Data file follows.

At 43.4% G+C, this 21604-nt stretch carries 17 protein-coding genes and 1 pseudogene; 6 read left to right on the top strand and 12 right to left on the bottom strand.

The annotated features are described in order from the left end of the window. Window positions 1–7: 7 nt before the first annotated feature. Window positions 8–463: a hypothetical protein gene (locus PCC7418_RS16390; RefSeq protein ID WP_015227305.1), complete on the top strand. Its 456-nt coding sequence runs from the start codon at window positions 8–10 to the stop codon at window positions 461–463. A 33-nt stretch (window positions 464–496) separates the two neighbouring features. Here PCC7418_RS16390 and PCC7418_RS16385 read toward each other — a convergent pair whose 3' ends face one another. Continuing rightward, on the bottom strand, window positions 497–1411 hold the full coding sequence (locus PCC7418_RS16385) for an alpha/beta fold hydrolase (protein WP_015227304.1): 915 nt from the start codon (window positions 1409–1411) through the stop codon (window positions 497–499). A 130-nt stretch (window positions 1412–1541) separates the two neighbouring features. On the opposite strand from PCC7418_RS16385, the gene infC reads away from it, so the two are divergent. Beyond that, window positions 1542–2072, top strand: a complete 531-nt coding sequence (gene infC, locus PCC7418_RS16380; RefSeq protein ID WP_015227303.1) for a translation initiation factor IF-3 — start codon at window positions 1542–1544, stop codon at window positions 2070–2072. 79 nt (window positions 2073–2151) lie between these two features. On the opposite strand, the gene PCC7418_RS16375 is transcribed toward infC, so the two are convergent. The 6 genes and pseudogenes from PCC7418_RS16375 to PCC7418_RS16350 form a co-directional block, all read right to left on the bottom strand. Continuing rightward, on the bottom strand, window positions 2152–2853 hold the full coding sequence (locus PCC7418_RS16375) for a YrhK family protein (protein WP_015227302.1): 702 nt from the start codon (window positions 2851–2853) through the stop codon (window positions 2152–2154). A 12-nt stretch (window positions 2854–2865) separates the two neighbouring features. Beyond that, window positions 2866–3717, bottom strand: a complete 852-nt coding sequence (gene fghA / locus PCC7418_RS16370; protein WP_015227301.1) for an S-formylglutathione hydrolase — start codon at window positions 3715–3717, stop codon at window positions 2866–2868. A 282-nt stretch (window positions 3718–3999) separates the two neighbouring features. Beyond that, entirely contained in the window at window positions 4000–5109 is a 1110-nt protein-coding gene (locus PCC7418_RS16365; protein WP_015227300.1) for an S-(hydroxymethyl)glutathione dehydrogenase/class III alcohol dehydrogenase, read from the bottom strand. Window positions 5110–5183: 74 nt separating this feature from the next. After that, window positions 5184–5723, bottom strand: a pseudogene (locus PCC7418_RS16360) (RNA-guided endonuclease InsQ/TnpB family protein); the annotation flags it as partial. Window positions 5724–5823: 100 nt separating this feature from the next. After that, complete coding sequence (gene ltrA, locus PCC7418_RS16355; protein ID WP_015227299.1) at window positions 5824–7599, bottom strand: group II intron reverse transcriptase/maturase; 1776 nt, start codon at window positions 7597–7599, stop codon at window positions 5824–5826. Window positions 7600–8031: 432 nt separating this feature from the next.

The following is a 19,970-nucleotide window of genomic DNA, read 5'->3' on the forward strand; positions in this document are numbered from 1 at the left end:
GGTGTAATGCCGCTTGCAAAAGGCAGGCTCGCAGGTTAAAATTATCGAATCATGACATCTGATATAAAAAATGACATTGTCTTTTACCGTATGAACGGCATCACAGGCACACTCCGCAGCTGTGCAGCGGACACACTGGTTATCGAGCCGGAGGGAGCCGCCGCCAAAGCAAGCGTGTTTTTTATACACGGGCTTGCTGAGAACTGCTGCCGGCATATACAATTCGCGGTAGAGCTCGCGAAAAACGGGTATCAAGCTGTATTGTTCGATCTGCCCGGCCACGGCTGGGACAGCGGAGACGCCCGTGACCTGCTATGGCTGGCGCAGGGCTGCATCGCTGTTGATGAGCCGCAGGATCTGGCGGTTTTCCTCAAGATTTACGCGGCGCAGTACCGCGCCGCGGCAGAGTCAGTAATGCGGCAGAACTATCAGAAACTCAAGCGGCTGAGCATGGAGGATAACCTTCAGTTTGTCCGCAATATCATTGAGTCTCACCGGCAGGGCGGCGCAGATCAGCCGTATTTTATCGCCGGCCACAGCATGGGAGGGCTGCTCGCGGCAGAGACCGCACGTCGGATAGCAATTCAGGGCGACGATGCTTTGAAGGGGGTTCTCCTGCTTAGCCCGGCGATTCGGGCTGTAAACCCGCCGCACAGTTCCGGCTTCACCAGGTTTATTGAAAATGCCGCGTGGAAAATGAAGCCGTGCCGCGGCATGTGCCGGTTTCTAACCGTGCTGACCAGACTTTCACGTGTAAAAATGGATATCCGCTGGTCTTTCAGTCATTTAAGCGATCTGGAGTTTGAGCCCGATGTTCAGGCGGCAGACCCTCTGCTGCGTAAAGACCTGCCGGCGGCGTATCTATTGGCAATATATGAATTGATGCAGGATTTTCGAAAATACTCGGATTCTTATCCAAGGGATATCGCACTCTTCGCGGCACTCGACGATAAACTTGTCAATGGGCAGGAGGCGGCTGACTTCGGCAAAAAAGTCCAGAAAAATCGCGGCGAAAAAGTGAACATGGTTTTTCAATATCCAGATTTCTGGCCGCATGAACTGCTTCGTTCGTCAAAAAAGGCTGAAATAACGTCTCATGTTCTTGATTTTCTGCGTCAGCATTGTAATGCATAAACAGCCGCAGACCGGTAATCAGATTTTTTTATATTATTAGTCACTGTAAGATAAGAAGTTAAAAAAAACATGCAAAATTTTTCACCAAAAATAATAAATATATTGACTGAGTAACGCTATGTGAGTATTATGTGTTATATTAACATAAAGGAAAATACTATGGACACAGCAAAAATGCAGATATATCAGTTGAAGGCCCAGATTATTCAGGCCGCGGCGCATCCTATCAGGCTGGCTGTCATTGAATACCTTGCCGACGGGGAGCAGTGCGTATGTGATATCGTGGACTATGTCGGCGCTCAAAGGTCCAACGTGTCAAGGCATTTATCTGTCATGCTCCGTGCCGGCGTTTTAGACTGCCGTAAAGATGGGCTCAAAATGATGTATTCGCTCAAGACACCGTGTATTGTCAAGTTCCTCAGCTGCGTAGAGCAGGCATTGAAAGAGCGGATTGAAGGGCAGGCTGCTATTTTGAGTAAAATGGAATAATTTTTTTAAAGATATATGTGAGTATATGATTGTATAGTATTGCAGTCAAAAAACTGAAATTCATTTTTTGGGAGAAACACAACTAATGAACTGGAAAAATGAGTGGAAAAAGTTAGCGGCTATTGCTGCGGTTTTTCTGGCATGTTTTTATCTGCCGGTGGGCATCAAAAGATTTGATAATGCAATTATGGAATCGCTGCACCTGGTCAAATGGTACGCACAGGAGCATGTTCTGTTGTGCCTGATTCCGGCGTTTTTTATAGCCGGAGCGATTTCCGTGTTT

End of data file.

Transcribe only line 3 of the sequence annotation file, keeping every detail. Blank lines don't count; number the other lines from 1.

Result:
The following is a 19,970-nucleotide window of genomic DNA, read 5'->3' on the forward strand; positions in this document are numbered from 1 at the left end: